Serendipity was followed by systematic approaches during the second medical era (1970s to 2000s) that, according to Prof. Ciechanover, was marked by “high throughput brute force screening of large libraries of chemical compounds.” Screening of libraries of chemicals and natural substances “without knowing the biochemical mechanisms and without asking sophisticated questions” led to discoveries of compounds such as statins (inhibitors of cholesterol synthesis, discovered by Japanese chemist Akira Endo), which is the number one selling drug on the market today.

The next era of medicine

As Prof. Ciechanover pointed out, we are now transitioning into the fourth medical era, that of personalized medicine. Medicine in all previous eras followed the concept of “one size fits all,” and individual genetics, diet and background were generally not taken into account during treatment. The results were failing treatments and an abundance of adverse drug reactions leading to many deaths.

“Medicine is going to be personalized, it’s going to be predictive, it’s going to be preventive, and it’s going to be participatory. The patients are going to take part in the decision making process of their own fate,” said Prof. Ciechanover. “It will all be based on our own repertoire of DNA and RNA and proteins, therefore it’s going to be personalized. The treatment will change from treating the disease to treating the disease within the context of the patient.”

Today, patients with a common cancer such as breast cancer are still subjected to nearly identical treatments, with largely varying outcomes because of the biological differences between them.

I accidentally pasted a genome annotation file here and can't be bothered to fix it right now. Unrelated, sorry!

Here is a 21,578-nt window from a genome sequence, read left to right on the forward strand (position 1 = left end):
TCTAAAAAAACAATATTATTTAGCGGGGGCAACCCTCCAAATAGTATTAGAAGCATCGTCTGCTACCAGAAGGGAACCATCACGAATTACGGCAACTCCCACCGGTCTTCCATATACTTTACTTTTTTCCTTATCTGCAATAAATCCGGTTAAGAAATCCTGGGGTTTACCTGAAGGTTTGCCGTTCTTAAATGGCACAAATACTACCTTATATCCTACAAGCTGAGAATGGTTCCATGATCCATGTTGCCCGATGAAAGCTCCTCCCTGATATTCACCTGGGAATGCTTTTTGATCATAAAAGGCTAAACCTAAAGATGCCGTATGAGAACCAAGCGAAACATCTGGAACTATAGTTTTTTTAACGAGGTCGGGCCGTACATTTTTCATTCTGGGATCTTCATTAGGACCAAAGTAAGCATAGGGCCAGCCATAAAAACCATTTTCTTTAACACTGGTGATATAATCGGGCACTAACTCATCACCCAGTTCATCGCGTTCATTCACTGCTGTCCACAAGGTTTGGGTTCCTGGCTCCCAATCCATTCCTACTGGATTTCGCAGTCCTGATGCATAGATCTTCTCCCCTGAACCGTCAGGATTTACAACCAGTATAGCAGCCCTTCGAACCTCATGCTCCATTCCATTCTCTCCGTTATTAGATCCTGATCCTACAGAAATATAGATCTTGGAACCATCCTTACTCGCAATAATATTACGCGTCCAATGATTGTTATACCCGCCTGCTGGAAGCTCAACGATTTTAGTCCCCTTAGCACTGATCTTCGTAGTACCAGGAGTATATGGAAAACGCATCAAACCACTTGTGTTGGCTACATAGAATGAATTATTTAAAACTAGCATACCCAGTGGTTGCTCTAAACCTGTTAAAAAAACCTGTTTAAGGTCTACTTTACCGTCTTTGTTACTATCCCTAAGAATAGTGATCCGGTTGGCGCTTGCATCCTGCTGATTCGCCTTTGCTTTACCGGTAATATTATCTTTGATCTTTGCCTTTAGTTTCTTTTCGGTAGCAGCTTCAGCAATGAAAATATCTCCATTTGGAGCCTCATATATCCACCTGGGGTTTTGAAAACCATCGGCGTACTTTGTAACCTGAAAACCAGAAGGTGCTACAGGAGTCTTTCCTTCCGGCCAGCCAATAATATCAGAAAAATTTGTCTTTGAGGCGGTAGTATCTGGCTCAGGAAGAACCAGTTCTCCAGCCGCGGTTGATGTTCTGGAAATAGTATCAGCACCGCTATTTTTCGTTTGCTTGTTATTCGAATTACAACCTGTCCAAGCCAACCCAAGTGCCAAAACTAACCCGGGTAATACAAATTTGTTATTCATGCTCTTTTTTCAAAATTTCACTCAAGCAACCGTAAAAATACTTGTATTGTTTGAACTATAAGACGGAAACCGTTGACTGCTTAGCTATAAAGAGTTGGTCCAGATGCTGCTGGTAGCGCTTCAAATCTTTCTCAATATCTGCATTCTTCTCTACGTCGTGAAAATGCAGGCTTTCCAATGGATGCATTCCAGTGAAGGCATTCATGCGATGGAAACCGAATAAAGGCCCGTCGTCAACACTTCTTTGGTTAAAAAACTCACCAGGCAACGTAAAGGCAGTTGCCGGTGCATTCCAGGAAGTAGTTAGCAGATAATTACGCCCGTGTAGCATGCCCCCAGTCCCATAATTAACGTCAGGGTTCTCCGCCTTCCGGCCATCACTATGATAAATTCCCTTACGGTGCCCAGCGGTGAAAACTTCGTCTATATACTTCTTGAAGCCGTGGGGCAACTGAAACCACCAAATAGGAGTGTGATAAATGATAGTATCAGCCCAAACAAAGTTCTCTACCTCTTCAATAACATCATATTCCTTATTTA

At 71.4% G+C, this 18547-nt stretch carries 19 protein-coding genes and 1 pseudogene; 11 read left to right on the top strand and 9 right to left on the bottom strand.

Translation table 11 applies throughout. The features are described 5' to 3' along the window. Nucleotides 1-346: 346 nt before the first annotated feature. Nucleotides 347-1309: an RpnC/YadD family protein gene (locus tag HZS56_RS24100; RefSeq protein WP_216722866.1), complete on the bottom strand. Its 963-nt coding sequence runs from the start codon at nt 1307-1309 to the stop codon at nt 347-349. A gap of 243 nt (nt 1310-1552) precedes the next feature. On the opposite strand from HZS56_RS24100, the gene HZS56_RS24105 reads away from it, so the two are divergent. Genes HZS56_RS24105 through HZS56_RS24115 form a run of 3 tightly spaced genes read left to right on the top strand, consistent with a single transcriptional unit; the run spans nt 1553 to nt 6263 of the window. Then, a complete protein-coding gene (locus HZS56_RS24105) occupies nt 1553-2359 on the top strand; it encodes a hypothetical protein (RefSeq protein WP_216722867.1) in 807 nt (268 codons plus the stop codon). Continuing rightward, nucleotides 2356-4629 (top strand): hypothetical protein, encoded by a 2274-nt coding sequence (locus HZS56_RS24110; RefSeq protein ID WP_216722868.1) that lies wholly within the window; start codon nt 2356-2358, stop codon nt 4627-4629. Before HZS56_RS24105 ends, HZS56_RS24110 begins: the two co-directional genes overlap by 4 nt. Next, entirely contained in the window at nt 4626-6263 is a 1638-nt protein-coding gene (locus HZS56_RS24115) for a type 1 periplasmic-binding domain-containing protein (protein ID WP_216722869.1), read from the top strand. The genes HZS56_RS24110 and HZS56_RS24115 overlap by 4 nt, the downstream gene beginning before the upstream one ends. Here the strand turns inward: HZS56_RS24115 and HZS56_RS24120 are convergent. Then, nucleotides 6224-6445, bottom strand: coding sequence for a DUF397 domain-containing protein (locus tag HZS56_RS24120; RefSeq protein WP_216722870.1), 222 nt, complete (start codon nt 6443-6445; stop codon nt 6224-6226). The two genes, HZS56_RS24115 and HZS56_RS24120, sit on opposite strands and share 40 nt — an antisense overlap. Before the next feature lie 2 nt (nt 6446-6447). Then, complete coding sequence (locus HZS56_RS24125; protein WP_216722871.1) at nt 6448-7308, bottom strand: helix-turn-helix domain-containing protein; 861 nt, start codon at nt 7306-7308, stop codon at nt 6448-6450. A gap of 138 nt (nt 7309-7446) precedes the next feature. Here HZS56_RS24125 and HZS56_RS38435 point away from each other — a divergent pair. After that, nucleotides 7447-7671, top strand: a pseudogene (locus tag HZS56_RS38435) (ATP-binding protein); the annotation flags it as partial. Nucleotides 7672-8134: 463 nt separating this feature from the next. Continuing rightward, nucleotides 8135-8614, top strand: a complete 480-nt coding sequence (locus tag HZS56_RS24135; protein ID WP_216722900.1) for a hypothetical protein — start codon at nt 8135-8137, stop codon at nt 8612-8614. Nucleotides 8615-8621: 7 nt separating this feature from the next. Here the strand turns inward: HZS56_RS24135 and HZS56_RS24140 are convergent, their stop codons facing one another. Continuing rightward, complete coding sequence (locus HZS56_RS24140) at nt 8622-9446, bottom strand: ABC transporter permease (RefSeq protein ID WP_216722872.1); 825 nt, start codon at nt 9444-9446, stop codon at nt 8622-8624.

Prof. Ciechanover gave examples of personalized medicine approaches for cancer patients. For example, large-scale genomic studies of cohorts of 1,000 patients will help to predict a patient’s response to certain treatments, he said. In addition, rapid developments in sequencing technologies, with the most recent techniques allowing the deciphering of a patient’s genome in less than an hour for about US$1,000, will also lead to advances in personalized medicine.

“Together with advances in transcriptomics, proteomics and metabolomics, looking at a patients RNA, proteins and small metabolites, we are on the way to profile each person very quickly and cheaply,” said Prof. Ciechanover. “We are already in transition into the fourth era of medicine and this revolution is going to be the biggest one.”

Prof. Aaron Ciechanover received the 2000 Albert Lasker Award, the 2003 Israel Prize and the Nobel Prize in Chemistry in 2004 among numerous other awards. He is attending the Global Young Scientists Summit 2014, organized by the National Research Foundation of Singapore, that is taking place from January 19 to 24, 2014 at Nanyang Technological University


Copyright: Asian Scientist Magazine.
Disclaimer: This article does not necessarily reflect the views of AsianScientist or its staff.

Nicola Wittekindt received a PhD in Molecular Toxicology from the Federal Institutes of Technology (ETH) Zürich, Switzerland, and a MSc in Biology from the University of Konstanz, Germany. She is currently a science writer at the Nanyang Technological University in Singapore.